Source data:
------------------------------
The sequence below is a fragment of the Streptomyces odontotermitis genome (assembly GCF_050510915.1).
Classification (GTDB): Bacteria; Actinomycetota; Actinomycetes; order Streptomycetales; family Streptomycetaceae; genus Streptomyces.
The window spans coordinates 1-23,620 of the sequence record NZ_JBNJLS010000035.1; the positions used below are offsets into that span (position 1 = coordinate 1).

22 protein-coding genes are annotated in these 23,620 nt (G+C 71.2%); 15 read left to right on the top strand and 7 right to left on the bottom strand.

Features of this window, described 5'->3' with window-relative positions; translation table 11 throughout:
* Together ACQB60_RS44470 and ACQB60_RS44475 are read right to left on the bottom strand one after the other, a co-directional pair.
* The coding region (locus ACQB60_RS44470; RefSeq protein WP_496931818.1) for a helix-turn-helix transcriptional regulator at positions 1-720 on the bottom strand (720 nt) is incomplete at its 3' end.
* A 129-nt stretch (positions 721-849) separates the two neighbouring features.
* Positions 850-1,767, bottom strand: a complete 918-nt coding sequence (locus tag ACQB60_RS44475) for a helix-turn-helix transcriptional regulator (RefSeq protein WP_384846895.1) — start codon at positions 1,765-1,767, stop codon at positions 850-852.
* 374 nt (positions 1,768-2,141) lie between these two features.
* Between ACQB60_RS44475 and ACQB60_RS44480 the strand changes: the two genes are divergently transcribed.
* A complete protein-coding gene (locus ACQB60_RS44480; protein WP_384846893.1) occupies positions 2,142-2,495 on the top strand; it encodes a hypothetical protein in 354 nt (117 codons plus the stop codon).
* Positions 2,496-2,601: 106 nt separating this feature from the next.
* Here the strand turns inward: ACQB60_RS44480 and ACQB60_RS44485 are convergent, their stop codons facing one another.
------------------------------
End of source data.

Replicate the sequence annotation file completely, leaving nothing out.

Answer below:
The sequence below is a fragment of the Streptomyces odontotermitis genome (assembly GCF_050510915.1).
Classification (GTDB): Bacteria; Actinomycetota; Actinomycetes; order Streptomycetales; family Streptomycetaceae; genus Streptomyces.
The window spans coordinates 1-23,620 of the sequence record NZ_JBNJLS010000035.1; the positions used below are offsets into that span (position 1 = coordinate 1).

22 protein-coding genes are annotated in these 23,620 nt (G+C 71.2%); 15 read left to right on the top strand and 7 right to left on the bottom strand.

Features of this window, described 5'->3' with window-relative positions; translation table 11 throughout:
* Together ACQB60_RS44470 and ACQB60_RS44475 are read right to left on the bottom strand one after the other, a co-directional pair.
* The coding region (locus ACQB60_RS44470; RefSeq protein WP_496931818.1) for a helix-turn-helix transcriptional regulator at positions 1-720 on the bottom strand (720 nt) is incomplete at its 3' end.
* A 129-nt stretch (positions 721-849) separates the two neighbouring features.
* Positions 850-1,767, bottom strand: a complete 918-nt coding sequence (locus tag ACQB60_RS44475) for a helix-turn-helix transcriptional regulator (RefSeq protein WP_384846895.1) — start codon at positions 1,765-1,767, stop codon at positions 850-852.
* 374 nt (positions 1,768-2,141) lie between these two features.
* Between ACQB60_RS44475 and ACQB60_RS44480 the strand changes: the two genes are divergently transcribed.
* A complete protein-coding gene (locus ACQB60_RS44480; protein WP_384846893.1) occupies positions 2,142-2,495 on the top strand; it encodes a hypothetical protein in 354 nt (117 codons plus the stop codon).
* Positions 2,496-2,601: 106 nt separating this feature from the next.
* Here the strand turns inward: ACQB60_RS44480 and ACQB60_RS44485 are convergent, their stop codons facing one another.